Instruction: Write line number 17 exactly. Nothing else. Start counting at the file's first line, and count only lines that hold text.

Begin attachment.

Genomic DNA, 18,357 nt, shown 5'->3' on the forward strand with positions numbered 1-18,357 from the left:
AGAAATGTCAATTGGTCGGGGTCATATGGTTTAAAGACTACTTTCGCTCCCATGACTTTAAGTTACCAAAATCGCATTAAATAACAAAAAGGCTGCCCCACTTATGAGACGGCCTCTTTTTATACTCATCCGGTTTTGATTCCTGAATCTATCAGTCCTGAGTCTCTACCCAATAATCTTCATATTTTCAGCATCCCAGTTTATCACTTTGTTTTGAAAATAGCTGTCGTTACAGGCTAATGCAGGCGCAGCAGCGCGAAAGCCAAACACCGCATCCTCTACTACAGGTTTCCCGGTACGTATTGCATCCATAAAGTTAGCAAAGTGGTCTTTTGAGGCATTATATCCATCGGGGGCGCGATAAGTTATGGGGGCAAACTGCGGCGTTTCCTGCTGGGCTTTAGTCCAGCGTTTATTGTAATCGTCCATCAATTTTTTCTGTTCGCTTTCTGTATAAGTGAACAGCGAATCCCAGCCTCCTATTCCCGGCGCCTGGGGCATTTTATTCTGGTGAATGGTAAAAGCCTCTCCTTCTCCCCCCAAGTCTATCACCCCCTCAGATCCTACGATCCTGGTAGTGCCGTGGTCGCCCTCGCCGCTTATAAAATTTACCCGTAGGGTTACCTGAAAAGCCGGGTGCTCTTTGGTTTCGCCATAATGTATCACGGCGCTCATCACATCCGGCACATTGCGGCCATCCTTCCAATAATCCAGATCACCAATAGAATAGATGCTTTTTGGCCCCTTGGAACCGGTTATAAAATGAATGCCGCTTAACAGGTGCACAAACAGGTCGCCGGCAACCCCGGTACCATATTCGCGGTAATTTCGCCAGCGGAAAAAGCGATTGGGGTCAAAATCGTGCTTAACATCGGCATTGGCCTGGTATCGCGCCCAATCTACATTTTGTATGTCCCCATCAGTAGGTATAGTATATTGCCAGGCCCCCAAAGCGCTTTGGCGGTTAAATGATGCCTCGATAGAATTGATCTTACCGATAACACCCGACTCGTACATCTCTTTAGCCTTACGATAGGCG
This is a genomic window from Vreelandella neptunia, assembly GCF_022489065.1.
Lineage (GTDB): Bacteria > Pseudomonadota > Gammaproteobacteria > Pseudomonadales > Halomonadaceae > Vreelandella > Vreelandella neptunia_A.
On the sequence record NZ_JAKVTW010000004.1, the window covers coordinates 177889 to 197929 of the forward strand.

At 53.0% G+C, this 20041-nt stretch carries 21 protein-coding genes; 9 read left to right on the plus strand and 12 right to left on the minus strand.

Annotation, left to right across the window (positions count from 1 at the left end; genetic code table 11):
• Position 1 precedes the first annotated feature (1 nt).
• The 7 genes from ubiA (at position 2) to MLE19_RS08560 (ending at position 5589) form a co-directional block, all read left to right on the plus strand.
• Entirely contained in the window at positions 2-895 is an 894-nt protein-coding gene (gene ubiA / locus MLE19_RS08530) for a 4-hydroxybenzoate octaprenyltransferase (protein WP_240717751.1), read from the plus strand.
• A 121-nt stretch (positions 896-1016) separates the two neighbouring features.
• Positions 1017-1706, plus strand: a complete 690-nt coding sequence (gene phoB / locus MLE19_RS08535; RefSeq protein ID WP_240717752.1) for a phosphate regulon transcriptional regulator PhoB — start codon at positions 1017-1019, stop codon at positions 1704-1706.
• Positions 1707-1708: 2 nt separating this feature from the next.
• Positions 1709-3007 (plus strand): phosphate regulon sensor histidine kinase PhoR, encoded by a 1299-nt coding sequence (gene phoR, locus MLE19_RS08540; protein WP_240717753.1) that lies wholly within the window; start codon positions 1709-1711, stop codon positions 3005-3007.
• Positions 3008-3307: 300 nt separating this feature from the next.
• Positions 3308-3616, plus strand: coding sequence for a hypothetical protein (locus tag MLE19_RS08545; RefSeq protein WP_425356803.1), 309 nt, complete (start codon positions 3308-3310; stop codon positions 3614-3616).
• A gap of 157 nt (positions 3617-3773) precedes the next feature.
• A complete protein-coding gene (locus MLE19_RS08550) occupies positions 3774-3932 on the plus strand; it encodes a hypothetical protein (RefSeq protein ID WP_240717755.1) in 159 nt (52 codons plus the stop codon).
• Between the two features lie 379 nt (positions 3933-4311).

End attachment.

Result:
• A gap of 157 nt (positions 3617-3773) precedes the next feature.